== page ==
Wines from the Mâconnais region are not necessarily the best-known Burgundy wines and Domaine Thibert recognises that in the past some wines produced in the region were not as good as they could have been. Now winemakers are stepping up and making the most of the excellent terroir at their disposal to produce and market wines that can compete with other great Burgundy wines. Christophe and Sandrine are at the forefront of this movement, having been involved in and developed the family business for over 20 years, and they are proponents of the move to award some of the vineyards in the region Premier Cru status.
It has already been agreed that both the Pouilly Vinzelles 'Les Longeays' and Saint Véran 'Champ Rond' will be Premier Cru sites - see my Burgundy blog for the Burgundy wine hierarchy - though the date for that has not yet been set. Approval of the change in status takes a long time - the Saint Véran 'Bois de Fée' has not yet been agreed because they only started the process from the 2009 vintage but I agree with Sandrine that "it is worthy of a premier cru".
Domaine Thibert wines
Domaine Thibert produces about 20 different wines and Wines With Attitude stock 7 of them currently. Most are still white wines from the main appellations of the Mâconnais, like Saint-Véran and Pouilly Vinzelles which is close to the slightly better-known Pouilly-Fuissé.
The Exceptional Terroirs range, the "high-end" wines, are described as “haute couture wines made to complement gastronomic dishes. They are complex and produced in small batches, designed to age gracefully". They come from the best plots and Domaine Thibert draws out the best from each of them so that they each have their own unique style:
Pouilly-Vinzelles 'Les Longeays' - a well-rounded wine with good structure and a velvety texture. It has a touch of minerality (like a Pouilly-Fuissé) from the limestone soils. Vanilla and toast from the subtle oak ageing and the complexity make this wine quite rich but the citrus flavours make sure the wine is not too heavy and give it a lighter, fresh finish.
Saint-Véran 'Bois de fée' - an elegant wine with complexity, aromas of wood used in the ageing process (toasted bread and a slight touch of hazelnut) and of the grape variety (pear and lemon). Quite full bodied; the wood and fruit flavours are balanced with a slightly saline minerality. I was actually quite blown away by how good this wine is when I tasted it in March 2018.
Saint-Véran 'Champ Rond' - this plot is on a slight slope allowing for better drainage which helps to give the grapes more concentrated aromas and flavours. The wine has all the typical opulence and elegance of a Saint-Véran, with a back taste of fresh citrus and fine minerality.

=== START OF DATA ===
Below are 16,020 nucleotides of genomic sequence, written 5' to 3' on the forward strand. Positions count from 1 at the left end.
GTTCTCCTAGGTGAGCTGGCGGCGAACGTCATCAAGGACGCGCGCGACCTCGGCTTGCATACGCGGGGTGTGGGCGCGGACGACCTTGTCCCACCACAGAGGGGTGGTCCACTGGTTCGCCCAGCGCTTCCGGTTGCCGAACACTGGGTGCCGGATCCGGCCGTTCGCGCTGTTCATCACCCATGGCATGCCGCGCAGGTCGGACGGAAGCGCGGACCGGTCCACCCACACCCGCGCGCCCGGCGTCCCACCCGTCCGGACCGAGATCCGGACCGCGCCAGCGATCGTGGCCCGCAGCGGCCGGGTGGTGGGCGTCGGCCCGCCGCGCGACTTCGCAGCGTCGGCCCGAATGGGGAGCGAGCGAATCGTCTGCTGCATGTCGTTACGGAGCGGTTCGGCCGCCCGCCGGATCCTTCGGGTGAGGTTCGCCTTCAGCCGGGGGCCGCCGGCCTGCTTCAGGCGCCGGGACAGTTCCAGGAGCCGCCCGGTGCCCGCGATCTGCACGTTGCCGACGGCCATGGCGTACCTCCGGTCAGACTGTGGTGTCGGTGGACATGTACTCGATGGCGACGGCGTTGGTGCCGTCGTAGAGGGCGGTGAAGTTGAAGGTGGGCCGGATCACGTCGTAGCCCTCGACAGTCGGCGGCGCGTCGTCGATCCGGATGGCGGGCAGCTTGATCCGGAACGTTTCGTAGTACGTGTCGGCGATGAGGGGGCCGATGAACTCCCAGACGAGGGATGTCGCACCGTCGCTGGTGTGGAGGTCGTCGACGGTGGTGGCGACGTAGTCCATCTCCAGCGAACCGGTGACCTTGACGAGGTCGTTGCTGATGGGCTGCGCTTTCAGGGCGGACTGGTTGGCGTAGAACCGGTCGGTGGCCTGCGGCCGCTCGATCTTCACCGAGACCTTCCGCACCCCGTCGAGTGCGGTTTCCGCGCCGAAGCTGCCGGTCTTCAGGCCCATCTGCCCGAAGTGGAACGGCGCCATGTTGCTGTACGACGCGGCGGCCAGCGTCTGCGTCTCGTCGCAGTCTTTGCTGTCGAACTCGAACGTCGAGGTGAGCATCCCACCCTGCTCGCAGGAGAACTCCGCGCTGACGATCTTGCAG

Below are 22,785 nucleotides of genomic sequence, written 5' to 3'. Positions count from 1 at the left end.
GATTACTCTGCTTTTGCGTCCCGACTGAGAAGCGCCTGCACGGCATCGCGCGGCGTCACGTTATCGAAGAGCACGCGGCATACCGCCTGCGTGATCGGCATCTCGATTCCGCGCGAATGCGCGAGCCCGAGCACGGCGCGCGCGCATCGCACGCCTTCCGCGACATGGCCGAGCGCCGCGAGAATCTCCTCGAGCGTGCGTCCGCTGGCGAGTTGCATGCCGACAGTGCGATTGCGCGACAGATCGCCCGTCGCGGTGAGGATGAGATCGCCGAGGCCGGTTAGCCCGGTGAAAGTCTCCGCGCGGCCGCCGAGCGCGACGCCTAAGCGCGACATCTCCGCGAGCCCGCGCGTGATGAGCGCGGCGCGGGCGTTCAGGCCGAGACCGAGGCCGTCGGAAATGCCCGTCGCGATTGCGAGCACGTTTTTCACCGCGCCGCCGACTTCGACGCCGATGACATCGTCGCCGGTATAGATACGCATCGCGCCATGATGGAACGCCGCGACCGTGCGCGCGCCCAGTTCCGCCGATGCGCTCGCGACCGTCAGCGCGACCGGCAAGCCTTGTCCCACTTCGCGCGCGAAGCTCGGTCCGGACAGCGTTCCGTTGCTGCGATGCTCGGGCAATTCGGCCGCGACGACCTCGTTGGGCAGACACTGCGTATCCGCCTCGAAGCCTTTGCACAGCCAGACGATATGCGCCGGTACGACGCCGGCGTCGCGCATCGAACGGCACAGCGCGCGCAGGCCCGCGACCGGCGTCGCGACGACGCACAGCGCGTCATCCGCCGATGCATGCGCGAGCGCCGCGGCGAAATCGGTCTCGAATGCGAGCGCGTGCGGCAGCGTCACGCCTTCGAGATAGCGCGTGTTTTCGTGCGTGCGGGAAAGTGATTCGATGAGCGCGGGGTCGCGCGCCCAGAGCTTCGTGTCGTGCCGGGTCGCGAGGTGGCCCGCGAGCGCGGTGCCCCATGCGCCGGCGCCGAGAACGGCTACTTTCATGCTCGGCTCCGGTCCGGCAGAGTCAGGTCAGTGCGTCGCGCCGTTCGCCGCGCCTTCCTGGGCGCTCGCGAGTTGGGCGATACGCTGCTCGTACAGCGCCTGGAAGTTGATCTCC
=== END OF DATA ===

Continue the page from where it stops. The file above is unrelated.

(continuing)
Saint-Véran is generally a little less rich than Pouilly Vinzelles and that is certainly the case with the Champ Rond which remains one of my personal favourites. However I had not tasted the Bois de Fée before – the 2014 is superb and has edged into first place in my book. Nevertheless the Champ Rond is still fantastic; it will develop and become a little richer over the next few years.
The Grands Classiques range includes
Mâcon-Verzé - a very fine wine featuring ripe citrus and fresh fruit aromas. The rich well-rounded palate is balanced by a fine mineral undertone. Just 10% is aged in barrels and 90% in stainless steel so the wine is slightly lighter and fresher in style. Though it won't keep quite as long as the Exceptional Terroirs wines, it will still keep for five to seven years.
Coteaux Bourguignons Rosé - rosé from Burgundy is quite unusual so this is a real treat - also a treat because it is quite exceptional. Produced from Gamay grapes, it has a fine aromatic freshness and a lovely elegant full-bodied yet fruity taste.
And not forgetting the bubbles... Crémants are wines made by the Champagne method in French regions other than Champagne. In fact good examples of Crémants de Bourgogne in particular, like Domaine Thibert's, can be mistaken for Champagne:
Crémant de Bourgogne - a blend of 80% Chardonnay and 20% Gamay grapes grown at altitude which contributes to a fine and elegant bouquet. The Gamay and Chardonnay blend during the long ageing process to produce a rich Crémant with fine and persistent effervescence.
Crémant de Bourgogne rosé - this sparkling rosé is from the 2012 vintage and is still drinking beautifully now which goes to prove the longevity of these wines.
You could try a bottle of each of the first six of these wines in my Thibert Taster Case.
Domaine Thibert's wines are truly great wines and a combination of "terroir, know-how and passion".